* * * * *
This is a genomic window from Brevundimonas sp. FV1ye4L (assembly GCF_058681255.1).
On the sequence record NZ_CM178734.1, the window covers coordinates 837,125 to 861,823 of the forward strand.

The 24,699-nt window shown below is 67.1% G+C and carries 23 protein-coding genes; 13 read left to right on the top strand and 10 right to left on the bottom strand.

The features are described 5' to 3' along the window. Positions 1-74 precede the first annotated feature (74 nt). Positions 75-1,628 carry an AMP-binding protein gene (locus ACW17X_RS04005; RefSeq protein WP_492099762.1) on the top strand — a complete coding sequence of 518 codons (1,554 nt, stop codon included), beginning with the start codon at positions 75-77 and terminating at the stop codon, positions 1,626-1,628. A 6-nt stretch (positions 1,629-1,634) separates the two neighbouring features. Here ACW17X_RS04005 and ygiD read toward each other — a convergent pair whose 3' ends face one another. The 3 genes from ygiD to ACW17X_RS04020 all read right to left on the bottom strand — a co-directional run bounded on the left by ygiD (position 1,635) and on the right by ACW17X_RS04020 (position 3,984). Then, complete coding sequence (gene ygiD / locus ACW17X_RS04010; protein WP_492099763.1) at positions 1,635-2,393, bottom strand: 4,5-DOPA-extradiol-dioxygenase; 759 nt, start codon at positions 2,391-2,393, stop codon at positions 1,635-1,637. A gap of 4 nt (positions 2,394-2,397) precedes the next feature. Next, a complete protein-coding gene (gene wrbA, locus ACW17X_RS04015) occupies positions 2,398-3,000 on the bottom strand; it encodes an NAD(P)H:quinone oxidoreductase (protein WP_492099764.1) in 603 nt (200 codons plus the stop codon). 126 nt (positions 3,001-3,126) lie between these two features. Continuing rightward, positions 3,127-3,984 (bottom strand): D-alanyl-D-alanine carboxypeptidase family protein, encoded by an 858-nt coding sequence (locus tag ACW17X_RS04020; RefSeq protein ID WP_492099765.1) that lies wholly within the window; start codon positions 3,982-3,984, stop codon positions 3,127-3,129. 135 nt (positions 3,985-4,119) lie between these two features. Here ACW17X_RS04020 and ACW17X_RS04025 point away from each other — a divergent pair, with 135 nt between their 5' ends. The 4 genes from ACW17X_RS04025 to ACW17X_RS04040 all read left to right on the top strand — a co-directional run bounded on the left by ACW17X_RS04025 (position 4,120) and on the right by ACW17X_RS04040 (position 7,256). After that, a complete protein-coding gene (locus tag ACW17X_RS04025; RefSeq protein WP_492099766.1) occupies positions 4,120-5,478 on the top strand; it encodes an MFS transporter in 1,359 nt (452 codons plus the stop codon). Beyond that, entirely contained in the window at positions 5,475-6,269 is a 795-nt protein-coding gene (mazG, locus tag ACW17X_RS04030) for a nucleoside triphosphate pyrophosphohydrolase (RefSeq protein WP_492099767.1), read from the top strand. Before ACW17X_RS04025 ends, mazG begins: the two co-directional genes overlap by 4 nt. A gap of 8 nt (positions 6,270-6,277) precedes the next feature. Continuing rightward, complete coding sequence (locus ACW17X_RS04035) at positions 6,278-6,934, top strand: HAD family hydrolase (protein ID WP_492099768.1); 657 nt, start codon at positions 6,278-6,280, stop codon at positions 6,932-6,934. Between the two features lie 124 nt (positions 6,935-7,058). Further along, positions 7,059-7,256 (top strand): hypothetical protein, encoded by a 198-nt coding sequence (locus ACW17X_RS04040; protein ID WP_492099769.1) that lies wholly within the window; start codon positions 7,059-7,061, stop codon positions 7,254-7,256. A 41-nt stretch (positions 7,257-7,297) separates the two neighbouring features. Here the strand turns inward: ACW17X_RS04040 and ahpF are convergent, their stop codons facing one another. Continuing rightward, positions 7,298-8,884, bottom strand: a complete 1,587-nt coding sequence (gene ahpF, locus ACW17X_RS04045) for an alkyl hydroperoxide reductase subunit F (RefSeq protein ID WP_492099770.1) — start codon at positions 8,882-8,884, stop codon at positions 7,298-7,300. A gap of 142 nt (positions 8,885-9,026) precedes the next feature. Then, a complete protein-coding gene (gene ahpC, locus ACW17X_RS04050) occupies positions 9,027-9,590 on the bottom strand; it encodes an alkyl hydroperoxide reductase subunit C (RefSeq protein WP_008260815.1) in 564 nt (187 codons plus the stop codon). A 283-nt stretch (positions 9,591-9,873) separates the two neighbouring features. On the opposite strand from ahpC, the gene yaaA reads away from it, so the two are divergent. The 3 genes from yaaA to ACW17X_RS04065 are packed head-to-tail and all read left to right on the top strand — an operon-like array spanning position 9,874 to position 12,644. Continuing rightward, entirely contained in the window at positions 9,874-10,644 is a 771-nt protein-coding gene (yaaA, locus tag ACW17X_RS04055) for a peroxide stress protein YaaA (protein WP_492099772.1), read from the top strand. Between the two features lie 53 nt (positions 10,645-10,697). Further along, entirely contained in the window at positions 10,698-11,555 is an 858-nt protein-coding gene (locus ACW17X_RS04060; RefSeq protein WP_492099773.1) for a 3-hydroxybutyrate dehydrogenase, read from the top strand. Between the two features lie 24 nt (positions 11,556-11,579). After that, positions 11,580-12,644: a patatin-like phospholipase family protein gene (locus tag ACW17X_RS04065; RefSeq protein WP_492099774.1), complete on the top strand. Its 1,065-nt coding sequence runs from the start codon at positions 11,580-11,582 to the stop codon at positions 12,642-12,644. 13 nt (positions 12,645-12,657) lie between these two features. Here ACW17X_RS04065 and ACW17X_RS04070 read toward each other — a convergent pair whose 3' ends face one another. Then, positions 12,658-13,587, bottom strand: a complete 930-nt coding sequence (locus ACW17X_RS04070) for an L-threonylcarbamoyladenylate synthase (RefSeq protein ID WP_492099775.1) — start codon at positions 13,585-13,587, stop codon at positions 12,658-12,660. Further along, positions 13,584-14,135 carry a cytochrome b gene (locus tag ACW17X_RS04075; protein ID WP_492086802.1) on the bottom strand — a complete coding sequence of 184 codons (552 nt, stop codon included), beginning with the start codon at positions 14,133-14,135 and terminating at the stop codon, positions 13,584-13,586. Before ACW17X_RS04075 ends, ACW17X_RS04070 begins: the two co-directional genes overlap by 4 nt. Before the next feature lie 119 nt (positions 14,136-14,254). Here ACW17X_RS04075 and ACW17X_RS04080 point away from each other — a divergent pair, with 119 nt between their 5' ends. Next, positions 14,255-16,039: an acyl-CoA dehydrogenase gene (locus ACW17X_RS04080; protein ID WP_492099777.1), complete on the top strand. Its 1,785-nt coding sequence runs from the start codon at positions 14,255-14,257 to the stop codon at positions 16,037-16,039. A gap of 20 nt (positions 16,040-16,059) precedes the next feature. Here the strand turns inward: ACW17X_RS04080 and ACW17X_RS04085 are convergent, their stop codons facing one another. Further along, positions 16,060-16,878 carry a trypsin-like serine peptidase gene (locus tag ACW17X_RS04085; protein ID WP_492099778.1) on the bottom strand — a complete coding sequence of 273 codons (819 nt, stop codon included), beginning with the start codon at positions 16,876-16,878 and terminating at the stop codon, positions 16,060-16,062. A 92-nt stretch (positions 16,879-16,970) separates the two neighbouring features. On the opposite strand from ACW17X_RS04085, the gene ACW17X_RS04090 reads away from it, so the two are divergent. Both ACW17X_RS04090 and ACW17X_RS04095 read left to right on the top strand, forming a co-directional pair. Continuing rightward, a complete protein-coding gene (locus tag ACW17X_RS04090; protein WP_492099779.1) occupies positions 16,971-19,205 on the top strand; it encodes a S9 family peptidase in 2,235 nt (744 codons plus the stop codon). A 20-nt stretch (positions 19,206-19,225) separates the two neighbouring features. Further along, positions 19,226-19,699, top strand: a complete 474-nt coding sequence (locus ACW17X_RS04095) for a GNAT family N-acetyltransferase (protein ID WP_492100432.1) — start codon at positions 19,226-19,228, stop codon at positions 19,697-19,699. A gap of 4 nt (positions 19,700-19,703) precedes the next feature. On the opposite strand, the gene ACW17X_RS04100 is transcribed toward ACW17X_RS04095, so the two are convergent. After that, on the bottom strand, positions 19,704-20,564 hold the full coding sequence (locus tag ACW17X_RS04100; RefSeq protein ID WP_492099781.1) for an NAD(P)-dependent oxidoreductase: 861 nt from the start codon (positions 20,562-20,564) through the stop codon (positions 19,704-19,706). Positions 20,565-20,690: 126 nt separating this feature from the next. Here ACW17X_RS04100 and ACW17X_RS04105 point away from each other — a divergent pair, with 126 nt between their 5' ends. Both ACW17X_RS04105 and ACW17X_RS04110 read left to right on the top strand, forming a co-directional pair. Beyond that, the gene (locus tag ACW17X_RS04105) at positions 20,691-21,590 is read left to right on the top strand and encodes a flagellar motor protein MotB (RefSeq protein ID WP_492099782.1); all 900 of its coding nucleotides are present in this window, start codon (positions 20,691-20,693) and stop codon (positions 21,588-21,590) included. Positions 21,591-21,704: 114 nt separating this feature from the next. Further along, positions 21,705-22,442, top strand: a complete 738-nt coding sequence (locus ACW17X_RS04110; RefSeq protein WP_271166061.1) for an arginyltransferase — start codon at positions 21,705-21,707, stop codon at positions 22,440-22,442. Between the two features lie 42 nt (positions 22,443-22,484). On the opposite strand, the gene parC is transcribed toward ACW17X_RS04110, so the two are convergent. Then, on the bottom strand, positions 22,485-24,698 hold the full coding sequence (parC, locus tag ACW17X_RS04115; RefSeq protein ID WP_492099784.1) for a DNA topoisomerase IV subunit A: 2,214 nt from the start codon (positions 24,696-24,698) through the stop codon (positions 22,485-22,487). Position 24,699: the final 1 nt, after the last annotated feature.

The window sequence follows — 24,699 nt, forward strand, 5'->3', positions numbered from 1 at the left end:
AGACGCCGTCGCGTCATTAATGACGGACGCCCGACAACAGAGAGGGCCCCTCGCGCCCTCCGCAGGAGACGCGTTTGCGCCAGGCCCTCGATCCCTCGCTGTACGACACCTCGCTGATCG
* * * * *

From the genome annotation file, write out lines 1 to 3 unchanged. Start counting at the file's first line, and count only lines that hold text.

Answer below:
This is a genomic window from Brevundimonas sp. FV1ye4L (assembly GCF_058681255.1).
On the sequence record NZ_CM178734.1, the window covers coordinates 837,125 to 861,823 of the forward strand.

The 24,699-nt window shown below is 67.1% G+C and carries 23 protein-coding genes; 13 read left to right on the top strand and 10 right to left on the bottom strand.